Notable, too, is the amount of theatre from Scotland dealing with these same questions of whose voice is heard and whose story is valued. One of the most incendiary is Woke by Edinburgh’s Apphia Campbell, a simply staged and passionately felt solo show that juxtaposes the story of Assata Shakur, a member of the civil rights Black Panther movement of the 1960s and 70s, and the events in Ferguson, Missouri in 2014 after a white police officer’s fatal shooting of the black 18-year-old, Michael Brown.

In the role of Candice, a modern-day student, Campbell looks to the minor-key example of Bessie Smith’s St Louis Blues with its push-pull combination of resignation and resolve. This character is politically conservative and inclined to observe the rule of law. But when she considers the revolutionary response of the Black Panther movement to white racism and sees how little has changed in the intervening decades, now citizens are effectively being criminalised for being black, it’s hard for her to look passively on. Impassioned, articulate and angry, Woke is a theatrical embodiment of the black-lives-matter campaign.

Less overtly political, but significantly putting a Scottish-Asian voice on stage is Jaimini Jethwa’s The Last Queen Of Scotland, a semi-autobiographical memoir about a woman from Dundee returning to Uganda, the country that expelled her as a child. Engagingly written and strongly acted by Rehanna MacDonald joined by musician Patricia Panther in the Stella Quines production, it’s more lyrical than dramatic, but raises important questions about cultural identity and the voice of Scotland we most commonly get to hear.

More cultural collisions in Matthew Zajac’s The Sky Is Safe about a Scottish businessman and a Syrian refugee meeting in Istanbul and playing a cat-and-mouse game of seduction that keeps us guessing about who is cat and who is mouse. Dynamically acted by Zajac and Dana Hajaj in Ben Harrison’s good-looking production for Dogstar, it gives voice to women displaced by war in the Middle East, while implicating the West in making those wars economically possible in the first place – although the play feels truncated and fails to fulfil the promise of a strong start.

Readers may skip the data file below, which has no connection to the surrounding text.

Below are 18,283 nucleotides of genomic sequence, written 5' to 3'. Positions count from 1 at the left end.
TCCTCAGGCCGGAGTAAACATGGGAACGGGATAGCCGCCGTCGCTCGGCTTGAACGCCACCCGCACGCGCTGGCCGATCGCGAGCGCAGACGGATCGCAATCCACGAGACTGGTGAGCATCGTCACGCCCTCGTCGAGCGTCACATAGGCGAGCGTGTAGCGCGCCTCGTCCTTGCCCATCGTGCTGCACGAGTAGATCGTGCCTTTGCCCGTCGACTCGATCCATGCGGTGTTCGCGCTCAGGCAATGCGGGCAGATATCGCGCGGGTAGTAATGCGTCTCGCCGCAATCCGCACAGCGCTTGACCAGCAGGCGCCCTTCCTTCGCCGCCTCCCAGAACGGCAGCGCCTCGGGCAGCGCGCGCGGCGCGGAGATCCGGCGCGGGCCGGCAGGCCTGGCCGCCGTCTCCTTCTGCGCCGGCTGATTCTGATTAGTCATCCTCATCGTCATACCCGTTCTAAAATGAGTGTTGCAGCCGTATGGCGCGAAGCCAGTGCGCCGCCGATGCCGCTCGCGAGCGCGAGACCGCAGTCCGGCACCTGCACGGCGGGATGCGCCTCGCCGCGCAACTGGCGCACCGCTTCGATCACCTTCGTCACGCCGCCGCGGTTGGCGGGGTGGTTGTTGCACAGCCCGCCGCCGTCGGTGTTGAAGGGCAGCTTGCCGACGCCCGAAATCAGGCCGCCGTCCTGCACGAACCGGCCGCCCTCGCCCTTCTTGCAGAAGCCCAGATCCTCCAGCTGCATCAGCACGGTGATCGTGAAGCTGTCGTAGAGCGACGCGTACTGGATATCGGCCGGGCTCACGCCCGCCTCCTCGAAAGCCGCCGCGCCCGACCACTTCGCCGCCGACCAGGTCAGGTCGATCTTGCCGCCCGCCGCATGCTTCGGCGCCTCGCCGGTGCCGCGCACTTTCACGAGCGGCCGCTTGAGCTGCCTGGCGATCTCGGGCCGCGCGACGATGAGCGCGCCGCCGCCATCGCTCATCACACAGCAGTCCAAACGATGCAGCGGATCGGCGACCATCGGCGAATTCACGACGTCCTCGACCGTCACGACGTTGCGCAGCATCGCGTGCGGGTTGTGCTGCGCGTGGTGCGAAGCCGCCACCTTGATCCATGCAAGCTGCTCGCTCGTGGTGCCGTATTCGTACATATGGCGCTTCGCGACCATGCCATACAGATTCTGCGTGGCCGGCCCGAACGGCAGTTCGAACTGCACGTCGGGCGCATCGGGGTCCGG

Douglas Maxwell’s The Whip Hand ambitiously brings the legacy of the slave trade into a middle-class Glasgow living room. If we owe today’s wealth to the exploitation of fellow human beings in the past, the playwright seems to ask, shouldn’t we feel morally obliged to make reparations? The early part of the play sustains itself by Maxwell’s sharp wit and character comedy, but its transition into more serious territory is uneasy, even if it does find its feet again in the closing moments of Tessa Walker’s sitcom-like production.

Finally a quick mention of Real Magic, one of the closing theatre offerings in the Edinburgh International Festival and a show that deliberately stretches the audience’s patience as it loops endlessly round the same inane game-show routine. Staged by Jerry Killick, Richard Lowdon and Claire Marshall with fine-tuned attention to the minor variations of each repetition, Tim Etchells’s production for Forced Entertainment is funny and frustrating, desperate and delirious. After an EIF line-up held together with no obvious thread, it’s as offbeat a way as any to bring an eclectic season to a close.

How To Act, Summerhall, ends today; Locker Room Talk, Traverse, run ended; Woke, Gilded Balloon, until Monday; The Last Queen of Scotland, Underbelly Cowgate, run ended; The Sky Is Safe, Summerhall, ends today; The Whip Hand, Traverse, ends today; Real Magic, the Studio, ends today